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Endohedral Fullerenes

  1. Shangfeng Yang1,2,
  2. Lothar Dunsch1

Published Online: 15 MAR 2009

DOI: 10.1002/0470862106.ia415

Encyclopedia of Inorganic Chemistry

Encyclopedia of Inorganic Chemistry

How to Cite

Yang, S. and Dunsch, L. 2009. Endohedral Fullerenes. Encyclopedia of Inorganic Chemistry. .

Author Information

  1. 1

    Leibniz-Institute for Solid State and Materials Research (IFW) Dresden, Dresden, Germany

  2. 2

    University of Science and Technology of China, Hefei, China

Publication History

  1. Published Online: 15 MAR 2009


The recent state in endohedral fullerenes is reviewed in terms of both sides of the fullerene: the new carbon cages including non-IPR (IPR, isolated pentagon rule) structures as well as new species encaged in the inner fullerene void. A general principle is valid nowadays and used in endohedral fullerene research: the stabilizing ability of the encaged structure for the fullerene cage architecture and that of the fullerene cage for the encaged species. Thus, the cage size ranges from C66, the first non-IPR fullerene cage, to C100 while the encaged species are extended up to five atomic clusters as for Sc3C2. The world of endohedral fullerenes was significantly enlarged within the past seven years by the cluster fullerenes containing structures like the M3N nitrides. This review is focused on the new development of this amazing world of carbon nanostructures since 1999, including new structures, properties, and potential applications of endohedral fullerenes as well as prospects.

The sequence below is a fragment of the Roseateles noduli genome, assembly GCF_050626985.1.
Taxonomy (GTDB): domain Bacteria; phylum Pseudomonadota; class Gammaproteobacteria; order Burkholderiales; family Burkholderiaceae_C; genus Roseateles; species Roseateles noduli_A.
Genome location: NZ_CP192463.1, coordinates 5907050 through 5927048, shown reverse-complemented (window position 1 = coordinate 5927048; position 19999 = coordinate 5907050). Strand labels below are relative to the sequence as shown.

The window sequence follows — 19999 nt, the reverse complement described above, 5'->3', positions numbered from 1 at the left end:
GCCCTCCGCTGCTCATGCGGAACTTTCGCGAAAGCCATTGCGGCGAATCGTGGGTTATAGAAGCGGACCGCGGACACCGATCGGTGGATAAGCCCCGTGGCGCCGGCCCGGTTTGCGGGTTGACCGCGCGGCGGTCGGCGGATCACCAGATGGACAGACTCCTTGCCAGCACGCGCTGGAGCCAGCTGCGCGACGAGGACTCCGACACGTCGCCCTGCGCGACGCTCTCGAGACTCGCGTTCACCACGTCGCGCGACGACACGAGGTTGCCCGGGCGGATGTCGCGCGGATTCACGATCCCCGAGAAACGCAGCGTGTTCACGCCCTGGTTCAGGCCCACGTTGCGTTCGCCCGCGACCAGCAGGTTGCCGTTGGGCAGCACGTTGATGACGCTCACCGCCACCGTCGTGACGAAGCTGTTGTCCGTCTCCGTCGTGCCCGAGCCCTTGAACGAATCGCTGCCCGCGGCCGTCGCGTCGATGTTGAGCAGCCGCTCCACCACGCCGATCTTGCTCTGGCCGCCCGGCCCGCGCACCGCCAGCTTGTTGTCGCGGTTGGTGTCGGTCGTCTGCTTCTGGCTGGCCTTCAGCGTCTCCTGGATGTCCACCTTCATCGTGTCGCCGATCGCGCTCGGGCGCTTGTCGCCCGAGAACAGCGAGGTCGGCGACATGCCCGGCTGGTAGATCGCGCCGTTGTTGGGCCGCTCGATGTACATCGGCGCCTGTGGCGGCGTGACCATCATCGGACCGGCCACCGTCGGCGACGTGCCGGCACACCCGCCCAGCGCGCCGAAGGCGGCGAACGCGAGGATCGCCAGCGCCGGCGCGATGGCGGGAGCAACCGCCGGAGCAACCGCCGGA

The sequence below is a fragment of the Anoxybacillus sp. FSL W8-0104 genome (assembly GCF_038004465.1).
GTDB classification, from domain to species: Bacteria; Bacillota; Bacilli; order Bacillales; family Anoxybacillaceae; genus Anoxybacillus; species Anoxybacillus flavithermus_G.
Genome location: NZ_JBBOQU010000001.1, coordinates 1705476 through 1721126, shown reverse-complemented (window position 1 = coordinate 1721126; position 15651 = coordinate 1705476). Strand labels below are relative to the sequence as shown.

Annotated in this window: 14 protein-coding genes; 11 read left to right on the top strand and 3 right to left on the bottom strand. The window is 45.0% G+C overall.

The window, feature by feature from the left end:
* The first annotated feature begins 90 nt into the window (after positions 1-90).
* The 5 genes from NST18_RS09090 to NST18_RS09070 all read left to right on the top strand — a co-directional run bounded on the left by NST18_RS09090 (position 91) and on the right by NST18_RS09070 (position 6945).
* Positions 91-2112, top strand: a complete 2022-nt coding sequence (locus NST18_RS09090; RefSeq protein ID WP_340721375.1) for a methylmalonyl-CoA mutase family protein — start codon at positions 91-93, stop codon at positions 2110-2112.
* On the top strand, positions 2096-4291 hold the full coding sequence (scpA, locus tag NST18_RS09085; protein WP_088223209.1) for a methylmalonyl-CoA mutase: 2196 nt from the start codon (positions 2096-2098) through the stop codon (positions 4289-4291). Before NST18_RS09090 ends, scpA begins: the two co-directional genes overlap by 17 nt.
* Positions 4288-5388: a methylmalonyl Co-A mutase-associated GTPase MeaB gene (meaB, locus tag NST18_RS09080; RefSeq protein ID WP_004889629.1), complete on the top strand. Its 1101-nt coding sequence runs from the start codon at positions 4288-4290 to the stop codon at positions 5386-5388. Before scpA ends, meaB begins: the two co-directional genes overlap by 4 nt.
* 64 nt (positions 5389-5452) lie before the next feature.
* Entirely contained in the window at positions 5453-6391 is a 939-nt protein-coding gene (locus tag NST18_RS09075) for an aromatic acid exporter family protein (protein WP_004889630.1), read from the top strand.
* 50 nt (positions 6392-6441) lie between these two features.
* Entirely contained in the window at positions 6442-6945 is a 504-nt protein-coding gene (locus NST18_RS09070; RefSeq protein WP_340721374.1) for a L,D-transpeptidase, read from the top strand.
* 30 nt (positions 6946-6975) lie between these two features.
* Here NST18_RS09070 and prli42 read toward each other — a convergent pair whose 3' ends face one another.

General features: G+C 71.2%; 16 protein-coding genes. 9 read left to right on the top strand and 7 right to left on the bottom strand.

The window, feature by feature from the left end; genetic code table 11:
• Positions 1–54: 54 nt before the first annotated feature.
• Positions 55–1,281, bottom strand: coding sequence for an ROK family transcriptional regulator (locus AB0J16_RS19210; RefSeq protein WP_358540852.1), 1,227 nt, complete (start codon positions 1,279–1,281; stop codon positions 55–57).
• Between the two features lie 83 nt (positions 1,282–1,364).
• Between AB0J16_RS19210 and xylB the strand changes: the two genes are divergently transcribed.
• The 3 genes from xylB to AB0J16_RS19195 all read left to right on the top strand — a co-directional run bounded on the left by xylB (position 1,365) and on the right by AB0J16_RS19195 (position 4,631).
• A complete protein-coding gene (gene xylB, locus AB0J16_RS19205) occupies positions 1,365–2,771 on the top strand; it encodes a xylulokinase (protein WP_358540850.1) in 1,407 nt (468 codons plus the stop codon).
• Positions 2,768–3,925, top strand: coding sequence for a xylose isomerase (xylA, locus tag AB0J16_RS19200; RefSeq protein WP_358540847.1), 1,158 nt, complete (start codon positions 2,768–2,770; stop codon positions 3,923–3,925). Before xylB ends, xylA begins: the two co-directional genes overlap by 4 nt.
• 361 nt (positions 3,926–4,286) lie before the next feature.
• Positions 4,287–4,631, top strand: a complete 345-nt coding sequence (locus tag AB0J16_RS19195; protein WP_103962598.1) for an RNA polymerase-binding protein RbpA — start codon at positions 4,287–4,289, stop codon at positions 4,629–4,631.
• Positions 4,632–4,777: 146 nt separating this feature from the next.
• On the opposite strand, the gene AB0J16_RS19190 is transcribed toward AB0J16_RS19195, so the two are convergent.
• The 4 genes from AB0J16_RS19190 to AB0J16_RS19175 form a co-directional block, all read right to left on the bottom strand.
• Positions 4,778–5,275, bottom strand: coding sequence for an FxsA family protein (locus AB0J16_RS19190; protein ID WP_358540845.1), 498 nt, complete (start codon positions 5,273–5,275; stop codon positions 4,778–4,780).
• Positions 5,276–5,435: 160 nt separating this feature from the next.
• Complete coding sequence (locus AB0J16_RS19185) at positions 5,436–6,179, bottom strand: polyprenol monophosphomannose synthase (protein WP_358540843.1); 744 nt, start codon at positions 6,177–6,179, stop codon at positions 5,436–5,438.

• fullerenes;
  • endohedral fullerenes;
  • isomers;
  • nitride cluster;
  • electronic structure;
  • UV–vis–NIR spectroscopy;
  • FTIR spectroscopy;
  • electrochemistry;
  • chemical property